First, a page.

Description about the Advanced Stage Cancer

Journal of Cancer Clinical Trials

ISSN: 2577-0535

Open Access

Perspective - (2022) Volume 7, Issue 4

Description about the Advanced Stage Cancer

William Tandey*
*Correspondence: William Tandey, Department of Anatomical and Cellular Pathology, The Chinese University of Hong Kong, Hong Kong SAR, P.R. China, Email:
Department of Anatomical and Cellular Pathology, The Chinese University of Hong Kong, Hong Kong SAR, P.R. China

Date of Submission: 05-Apr-2022, Manuscript No. jcct-22-63753; Editor assigned: 07-Apr-2022, Pre QC No. P-6375; Reviewed: 19-Apr-2022, QC No. Q-63753; Revised: 23-Apr-2022, Manuscript No. 23 April, 2022; Published: 28-Apr-2022 , DOI: 10.37421/jcct.2022.7.157
Citation: Tandey, William. “Description about the Advanced Stage Cancer.” J Cancer Clin Trials 7 (2022): 157.
Copyright: © 2022 Tandey W. This is an open-access article distributed under the terms of the Creative Commons Attribution License, which permits unrestricted use, distribution, and reproduction in any medium, provided the original author and source are credited.


These are exciting times in cancer research; significant advances in cancer biology are now being effectively translated into the clinic. The promising results of STI-571 (Gleevec) in chronic myeloid leukemia and c-kit activated gastrointestinal stromal tumors and the encouraging results of EGF receptor blockers in solid tumors offer a glimpse of a new era of mechanism-based approaches to cancer therapeutics. In addition, technological advances such as gene expression profiling are allowing the characterization of cancerous lesions at the molecular level and the identification of markers of prognostic value. In this context, we are proud to introduce Cancer Cell, a new forum for cutting-edge findings in cancer research. The main goal of Cancer Cell is to publish highly significant work in all areas of cancer research. Cancer Cell will also feature review material, including Commentaries, Primers, Previews, and Reviews, appealing to basic scientists and clinical oncologists alike. During its first year, Cancer Cell will publish a Focus on a different tumor every month; this concise piece is meant to provide, at a glance, the current status of each disease in terms of epidemiology, diagnosis, conventional treatment and experimental therapeutics, relevant molecular targets involved in cancer pathogenesis, prevention, and future challenges.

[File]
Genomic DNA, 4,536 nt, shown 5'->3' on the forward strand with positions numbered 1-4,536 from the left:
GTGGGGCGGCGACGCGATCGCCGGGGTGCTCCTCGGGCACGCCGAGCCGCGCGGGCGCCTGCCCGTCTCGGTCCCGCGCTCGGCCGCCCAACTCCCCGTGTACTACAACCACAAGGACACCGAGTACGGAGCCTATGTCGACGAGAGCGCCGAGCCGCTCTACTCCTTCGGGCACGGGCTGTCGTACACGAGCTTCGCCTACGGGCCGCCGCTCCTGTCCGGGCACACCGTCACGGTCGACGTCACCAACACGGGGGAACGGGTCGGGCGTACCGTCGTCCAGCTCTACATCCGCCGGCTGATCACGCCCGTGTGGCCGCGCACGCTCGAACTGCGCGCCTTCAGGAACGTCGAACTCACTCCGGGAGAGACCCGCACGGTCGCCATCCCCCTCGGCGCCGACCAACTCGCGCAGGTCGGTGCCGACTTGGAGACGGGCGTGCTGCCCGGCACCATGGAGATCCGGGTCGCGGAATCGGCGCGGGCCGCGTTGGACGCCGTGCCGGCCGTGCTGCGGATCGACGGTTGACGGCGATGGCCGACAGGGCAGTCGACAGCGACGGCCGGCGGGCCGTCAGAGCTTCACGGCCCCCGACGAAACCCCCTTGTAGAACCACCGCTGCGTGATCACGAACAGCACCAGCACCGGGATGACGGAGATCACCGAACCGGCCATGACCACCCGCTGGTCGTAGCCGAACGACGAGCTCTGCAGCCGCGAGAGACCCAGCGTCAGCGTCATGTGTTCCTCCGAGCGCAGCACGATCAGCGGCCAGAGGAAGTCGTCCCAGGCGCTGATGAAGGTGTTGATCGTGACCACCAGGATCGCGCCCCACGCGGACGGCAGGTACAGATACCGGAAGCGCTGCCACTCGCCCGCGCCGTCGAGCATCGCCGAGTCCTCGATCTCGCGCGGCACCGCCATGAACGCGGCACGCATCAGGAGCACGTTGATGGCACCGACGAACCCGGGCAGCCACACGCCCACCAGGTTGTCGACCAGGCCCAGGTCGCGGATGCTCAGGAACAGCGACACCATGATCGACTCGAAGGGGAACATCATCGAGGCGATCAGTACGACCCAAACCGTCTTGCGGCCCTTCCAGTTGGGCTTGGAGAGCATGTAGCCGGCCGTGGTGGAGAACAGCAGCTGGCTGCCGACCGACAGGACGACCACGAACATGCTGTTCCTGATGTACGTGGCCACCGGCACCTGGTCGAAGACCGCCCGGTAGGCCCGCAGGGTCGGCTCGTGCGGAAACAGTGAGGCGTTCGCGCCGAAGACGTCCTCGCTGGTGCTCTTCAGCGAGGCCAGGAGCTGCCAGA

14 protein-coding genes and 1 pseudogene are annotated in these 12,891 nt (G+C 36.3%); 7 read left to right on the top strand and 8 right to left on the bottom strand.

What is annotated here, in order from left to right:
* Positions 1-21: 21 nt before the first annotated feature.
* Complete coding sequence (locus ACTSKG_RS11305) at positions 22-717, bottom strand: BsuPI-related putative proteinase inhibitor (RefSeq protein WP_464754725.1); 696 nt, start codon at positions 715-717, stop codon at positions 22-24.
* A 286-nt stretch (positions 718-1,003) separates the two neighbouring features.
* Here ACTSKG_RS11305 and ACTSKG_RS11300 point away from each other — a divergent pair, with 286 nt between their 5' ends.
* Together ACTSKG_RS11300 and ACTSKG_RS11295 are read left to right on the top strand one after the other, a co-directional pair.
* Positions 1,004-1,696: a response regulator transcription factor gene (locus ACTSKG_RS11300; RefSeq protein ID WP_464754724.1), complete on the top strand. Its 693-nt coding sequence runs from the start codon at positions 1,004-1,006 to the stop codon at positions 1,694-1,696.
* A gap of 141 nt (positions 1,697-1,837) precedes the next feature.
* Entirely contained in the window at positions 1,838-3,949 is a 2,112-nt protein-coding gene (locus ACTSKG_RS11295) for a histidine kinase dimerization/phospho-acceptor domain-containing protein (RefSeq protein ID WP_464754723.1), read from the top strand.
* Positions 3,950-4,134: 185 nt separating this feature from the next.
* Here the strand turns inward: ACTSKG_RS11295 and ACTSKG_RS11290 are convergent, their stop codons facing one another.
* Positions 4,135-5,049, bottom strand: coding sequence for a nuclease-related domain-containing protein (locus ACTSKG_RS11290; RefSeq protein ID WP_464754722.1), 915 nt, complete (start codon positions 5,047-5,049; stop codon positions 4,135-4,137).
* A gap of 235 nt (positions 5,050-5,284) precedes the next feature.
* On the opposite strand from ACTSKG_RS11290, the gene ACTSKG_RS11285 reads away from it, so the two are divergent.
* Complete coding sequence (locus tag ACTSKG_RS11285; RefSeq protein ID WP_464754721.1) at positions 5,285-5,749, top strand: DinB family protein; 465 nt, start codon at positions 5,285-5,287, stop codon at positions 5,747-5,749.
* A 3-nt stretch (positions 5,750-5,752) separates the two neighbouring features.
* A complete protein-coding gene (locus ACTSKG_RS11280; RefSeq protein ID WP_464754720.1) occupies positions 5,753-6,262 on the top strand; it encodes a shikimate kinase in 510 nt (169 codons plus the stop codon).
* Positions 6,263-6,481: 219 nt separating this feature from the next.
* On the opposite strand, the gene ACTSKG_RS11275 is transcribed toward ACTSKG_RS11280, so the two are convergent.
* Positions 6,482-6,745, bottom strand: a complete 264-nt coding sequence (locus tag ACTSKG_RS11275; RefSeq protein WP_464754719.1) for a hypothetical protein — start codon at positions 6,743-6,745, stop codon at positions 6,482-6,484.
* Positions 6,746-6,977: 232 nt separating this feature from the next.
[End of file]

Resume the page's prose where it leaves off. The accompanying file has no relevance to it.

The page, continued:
The inaugural issue of Cancer Cell reflects the scope of the journal, by including studies that provide a better understanding of the molecular mechanisms involved in cancer development (such as the amplification of the MET oncogene in human gastric carcinoma, the identification of novel oncogenic pathways in T cell acute lymphoblastic leukemias and the regulation of angiogenic signaling) and reports on the development of sophisticated mouse models for ovarian carcinoma and acute myeloid leukemia, which may contribute to the identification of diagnostic markers and the development of preclinical testing of novel therapeutic approaches. Richard Klausner comments on the enormous gap that exists between our appreciation of the molecular basis of tumorigenesis and our ability to translate these concepts into efficient prevention and genuine cures, and how this gap might be overcome. Emerging technologies, such as the ones used in cancer genomics are described by Barbara Weber in a Primer accessible to clinicians. The identification of molecular predictors of clinical outcome, by gene expression profiling, and its implications for the treatment of breast cancer patients are discussed by Robert Weinberg.